Baker seeks pay raise for Massachusetts National Guard

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BOSTON (SHNS) – The minimum daily pay for soldiers and airmen performing state active duty in the National Guard would double to a highest in the nation $200 under legislation filed Wednesday by Gov. Charlie Baker.

“The Massachusetts National Guard has a long history of answering calls for help from within the Commonwealth and beyond, so we are pleased to propose this appropriate pay increase for all of their hard work,” Baker said in a statement. “Modernizing our laws will better enable the Nation’s oldest militia to continue fulfilling its important missions, while ensuring the brave men and women of the Guard continue to lead the way with the highest of standards.”

National Guard troops help the state responding to blizzards and other natural disasters, and support law enforcement during large events.

The proposed pay raise would require a budget increase of $250,000, according to the National Guard.

Baker seeks pay raise for Massachusetts National Guard

There are about 6,300 members of the Army National Guard in Massachusetts and 2,100 in the Air Guard. The lower-ranking members receive the minimum daily rate.

In 2005, former Gov. Mitt Romney signed a military and veterans benefits bill that raised the minimum daily pay for guard members to $100, up from $75.

Baker announced his bill in Memorial Hall of Flags during a celebration of guard members’ heroism and marksmanship on the National Guard’s 381st birthday.

“We’re going to file that legislation today. And we look forward to working with our colleagues across the hall and downstairs and upstairs from our office to see if we can’t get that done sometime before you all close up shop at the end of July,” Baker said. “It would be a terrific win for the men and women in the guard if we could find a way to get that one done.”

Major Chad Cormier, of the Massachusetts National Guard, described actions taken by Staff Sgt. Daniel Papagno, Sgt. First Class Jason Lacerda, and Capt. David Wilson that earned them medals at Wednesday’s ceremony.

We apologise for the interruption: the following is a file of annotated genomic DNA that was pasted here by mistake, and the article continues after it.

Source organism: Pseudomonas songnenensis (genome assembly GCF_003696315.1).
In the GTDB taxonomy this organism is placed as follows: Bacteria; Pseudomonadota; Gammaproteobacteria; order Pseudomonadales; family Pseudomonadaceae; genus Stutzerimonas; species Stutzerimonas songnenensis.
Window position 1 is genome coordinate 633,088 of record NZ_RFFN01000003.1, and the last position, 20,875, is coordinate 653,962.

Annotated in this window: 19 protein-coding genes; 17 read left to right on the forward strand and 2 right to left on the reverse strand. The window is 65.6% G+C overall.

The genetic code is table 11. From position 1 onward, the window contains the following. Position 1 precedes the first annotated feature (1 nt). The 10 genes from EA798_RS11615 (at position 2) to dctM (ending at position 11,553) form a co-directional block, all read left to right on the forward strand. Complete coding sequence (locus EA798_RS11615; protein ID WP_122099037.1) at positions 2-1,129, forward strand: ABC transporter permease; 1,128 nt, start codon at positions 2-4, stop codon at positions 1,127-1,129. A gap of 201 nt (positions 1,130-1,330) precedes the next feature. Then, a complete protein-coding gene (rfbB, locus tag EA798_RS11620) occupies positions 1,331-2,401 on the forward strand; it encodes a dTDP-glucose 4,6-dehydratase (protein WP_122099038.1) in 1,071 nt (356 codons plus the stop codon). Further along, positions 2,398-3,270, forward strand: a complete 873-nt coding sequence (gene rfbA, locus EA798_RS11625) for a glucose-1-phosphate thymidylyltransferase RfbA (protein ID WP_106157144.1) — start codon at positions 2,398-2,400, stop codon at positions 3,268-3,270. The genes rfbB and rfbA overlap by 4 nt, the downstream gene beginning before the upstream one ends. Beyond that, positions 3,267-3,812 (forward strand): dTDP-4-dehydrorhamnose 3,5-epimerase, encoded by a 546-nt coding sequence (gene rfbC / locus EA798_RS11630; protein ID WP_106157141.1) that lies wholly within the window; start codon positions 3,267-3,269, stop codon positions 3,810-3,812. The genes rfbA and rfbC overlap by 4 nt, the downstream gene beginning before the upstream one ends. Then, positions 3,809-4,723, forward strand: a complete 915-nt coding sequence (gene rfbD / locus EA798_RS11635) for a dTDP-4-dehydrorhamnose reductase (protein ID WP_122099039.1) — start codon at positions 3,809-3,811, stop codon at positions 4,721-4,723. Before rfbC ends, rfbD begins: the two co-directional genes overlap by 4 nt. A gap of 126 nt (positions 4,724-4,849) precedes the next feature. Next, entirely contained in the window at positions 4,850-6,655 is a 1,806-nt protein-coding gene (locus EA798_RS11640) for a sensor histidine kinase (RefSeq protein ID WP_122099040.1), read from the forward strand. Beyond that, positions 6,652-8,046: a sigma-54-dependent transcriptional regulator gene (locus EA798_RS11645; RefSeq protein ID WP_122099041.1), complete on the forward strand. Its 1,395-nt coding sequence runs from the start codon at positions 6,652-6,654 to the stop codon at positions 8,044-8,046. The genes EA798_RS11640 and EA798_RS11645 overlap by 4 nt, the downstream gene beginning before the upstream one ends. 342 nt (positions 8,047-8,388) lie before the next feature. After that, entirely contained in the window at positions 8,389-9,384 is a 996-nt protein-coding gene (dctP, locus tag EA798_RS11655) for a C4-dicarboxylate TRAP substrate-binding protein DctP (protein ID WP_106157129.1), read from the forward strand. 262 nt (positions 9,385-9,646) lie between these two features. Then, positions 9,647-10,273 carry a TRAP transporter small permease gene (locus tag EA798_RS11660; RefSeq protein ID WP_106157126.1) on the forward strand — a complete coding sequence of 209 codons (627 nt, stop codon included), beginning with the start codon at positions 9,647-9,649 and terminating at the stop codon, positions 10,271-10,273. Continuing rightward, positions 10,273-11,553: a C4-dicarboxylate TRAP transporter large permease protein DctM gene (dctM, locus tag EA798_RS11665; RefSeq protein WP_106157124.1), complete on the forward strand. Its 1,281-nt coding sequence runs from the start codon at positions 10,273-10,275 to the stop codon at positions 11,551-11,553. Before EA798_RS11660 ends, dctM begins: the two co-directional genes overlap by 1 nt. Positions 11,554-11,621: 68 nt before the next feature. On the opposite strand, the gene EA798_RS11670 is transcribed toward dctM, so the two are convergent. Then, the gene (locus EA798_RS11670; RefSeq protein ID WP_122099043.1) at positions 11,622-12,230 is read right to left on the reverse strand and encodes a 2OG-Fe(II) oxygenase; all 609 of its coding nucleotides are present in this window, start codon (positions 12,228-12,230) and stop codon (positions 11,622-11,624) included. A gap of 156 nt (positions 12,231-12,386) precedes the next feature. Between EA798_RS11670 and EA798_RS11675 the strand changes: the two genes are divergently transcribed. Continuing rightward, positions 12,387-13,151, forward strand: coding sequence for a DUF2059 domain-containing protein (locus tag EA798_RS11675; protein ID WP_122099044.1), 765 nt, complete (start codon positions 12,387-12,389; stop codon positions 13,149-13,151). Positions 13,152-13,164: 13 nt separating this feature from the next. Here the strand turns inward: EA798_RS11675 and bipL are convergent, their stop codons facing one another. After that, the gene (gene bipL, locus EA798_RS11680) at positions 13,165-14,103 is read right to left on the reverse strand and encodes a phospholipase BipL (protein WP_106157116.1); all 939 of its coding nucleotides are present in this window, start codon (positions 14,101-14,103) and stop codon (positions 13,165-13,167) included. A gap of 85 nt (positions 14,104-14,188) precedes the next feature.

Papagno helped a Worcester police officer struggling with a suspect with a loaded firearm in October 2014. Lacerda removed an injured driver whose vehicle was overturned on Route 24 southbound in March 2016. Last January, Wilson helped children and a disoriented adult off a Metco school bus that had crashed and was wedged between a rock ledge and guard rail on Interstate 95.

The bill would also establish the Massachusetts Code of Military Justice, which Major General Gary Keefe, the adjutant general of the Massachusetts Guard, said would give commanders the “tools required to maintain good order and discipline.”

A new set of military crimes for guard members in state service would mirror the Uniform Code of Military Justice, under the legislation that establishes procedures for a courts-martial for certain military offenses.

A guard member in state service who commits certain crimes on a Massachusetts military base cannot be prosecuted by state officials or military justice officers under the existing law, according to according to Public Safety Secretary Dan Bennett.

“There hasn’t been a problem, but potentially there could be a problem, and that’s the issue,” Bennett told the News Service.
The new state crimes include desertion, absence without leave, espionage, drunken operation of a vehicle, dueling, malingering and rioting, according to the administration. Massachusetts is one of a “handful” of states that do not have a state code of military justice.